The American Mind
To the Editor:
I wish to congratulate Allan Bloom on his article, “Liberty, Equality, Sexuality” [April]. It is the humane and heartfelt effort of a civilized man confronting a most daunting and uncivilized prospect: that the twin génies of the American psyche—freedom and equality—have dimmed to such an extent that they serve more to undermine than to inspire a large percentage of the most influential segments of our present and upcoming generations, and that this noxious influence has infiltrated the very core of our social fabric—the relationship between the sexes.
His testimony is sobering news to those who would proffer a political remedy to a problem which is more properly one of cultural, even spiritual, dimensions. For what can it mean to say that we should unite as Americans to support freedom and oppose Soviet tyranny when the reality of this freedom increasingly produces the kind of anemic, dissociated nihilists Mr. Bloom chronicles? Such people are incapable of sustaining the future on even the most basic biological levels, to say nothing of carrying on the higher human heritage of the West.
By deftly illustrating how the habitual bromides of the Right and Left—more freedom, more equality—have actually accelerated rather than restrained our social deterioration, Mr. Bloom enables us to reassert the spiritual foundation that is the necessary under pinning of any political cosmology. . . .
To the Editor:
Allan Bloom is incorrect in saying that the college students whose sexual conduct he describes are not promiscuous “as it used to be understood.” That Webster’s unabridged dictionary is unequal to the task of defining promiscuity (“not restricted to one sexual partner”) may explain, in part, its use, without definition or explanation, in writings on social issues and has invited the plethora of euphemisms for promiscuity in feminist and libertarian literature.
Traditional society has always seen promiscuity as premarital sex with more than one partner without the . . . intention of long-term commitment/marriage—a potential threat to the institution of monogamy. . . . Mr. Bloom’s students easily meet both Webster’s and traditional society’s definition of promiscuity. During the sexual revolution, promiscuity under varied guises has run the gamut from one-night stands to its most conservative form: serial, monogamous, “caring,” “meaningful” relationships devoid of the intention of long-term commitment/marriage. . . .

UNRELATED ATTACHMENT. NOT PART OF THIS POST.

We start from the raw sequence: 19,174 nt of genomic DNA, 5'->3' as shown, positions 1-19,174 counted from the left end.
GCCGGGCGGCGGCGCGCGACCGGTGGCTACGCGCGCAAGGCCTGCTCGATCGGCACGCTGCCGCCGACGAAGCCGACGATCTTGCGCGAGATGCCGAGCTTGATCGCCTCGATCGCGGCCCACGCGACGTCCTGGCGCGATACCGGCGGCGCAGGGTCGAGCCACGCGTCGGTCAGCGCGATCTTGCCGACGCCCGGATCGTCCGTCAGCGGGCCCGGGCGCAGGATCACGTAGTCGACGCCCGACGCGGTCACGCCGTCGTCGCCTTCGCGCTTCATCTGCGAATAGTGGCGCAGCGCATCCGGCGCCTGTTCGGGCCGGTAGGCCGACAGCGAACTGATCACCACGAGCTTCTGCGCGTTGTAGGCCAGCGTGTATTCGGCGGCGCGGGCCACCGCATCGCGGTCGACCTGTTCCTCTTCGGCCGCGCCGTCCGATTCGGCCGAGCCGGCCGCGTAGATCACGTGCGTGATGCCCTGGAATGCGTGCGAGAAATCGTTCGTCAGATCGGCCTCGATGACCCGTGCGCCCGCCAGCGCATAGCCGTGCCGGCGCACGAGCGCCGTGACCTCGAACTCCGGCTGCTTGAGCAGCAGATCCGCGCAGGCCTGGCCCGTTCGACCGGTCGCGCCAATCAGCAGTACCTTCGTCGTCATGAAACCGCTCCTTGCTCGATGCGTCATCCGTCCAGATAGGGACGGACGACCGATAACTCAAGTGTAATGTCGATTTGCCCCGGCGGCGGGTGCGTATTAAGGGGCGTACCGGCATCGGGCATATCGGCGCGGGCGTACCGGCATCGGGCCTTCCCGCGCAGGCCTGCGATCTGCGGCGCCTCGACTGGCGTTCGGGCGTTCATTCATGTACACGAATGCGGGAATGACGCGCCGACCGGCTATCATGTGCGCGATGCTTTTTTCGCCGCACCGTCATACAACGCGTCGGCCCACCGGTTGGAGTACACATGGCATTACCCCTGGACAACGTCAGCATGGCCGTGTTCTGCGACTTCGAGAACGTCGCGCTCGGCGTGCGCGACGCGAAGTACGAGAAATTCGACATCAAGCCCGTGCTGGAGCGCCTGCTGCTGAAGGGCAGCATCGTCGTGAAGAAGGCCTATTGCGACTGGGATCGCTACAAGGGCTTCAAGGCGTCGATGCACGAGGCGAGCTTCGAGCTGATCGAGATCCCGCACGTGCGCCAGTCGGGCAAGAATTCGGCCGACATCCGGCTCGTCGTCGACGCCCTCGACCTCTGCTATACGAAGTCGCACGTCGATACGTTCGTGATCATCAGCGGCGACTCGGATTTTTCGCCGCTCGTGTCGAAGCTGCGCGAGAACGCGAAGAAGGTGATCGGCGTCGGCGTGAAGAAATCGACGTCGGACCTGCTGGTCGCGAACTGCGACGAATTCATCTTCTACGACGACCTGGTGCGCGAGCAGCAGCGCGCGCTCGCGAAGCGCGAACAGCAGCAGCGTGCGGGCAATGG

Mr. Bloom does not address the growing signs of reaction to the sexual revolution. For example, some newsworthy feminists are quietly distancing themselves from the sexual posture they once championed and are coming back to more traditional sexual norms. . . . Nevertheless, I found Mr. Bloom’s article the best I have read on the subject. . . .
Charles R. Ewy
To the Editor:
In the note accompanying Allan Bloom’s “Liberty, Equality, Sexuality” he is identified as “the author of Shakespeare’s Politics.” He is also so identified in his new book, The Closing of the American Mind, from which the COMMENTARY article is adapted. I have a copy of Shakespeare’s Politics before me as I write. On both the front and back covers, as on the title page, the author is identified as “Allan Bloom with Harry V. Jaffa.” The book is dedicated to “Leo Strauss, our teacher.” Whatever became of Harry V. Jaffa?
Harry V. Jaffa
Allan Bloom writes:
I apologize to Harry V. Jaffa and promise that this mistake will never be made again, so far as it is in my power.
As to Charles R. Ewy, my dictionary, the OED, does not support the contention that I used the word “promiscuous” loosely.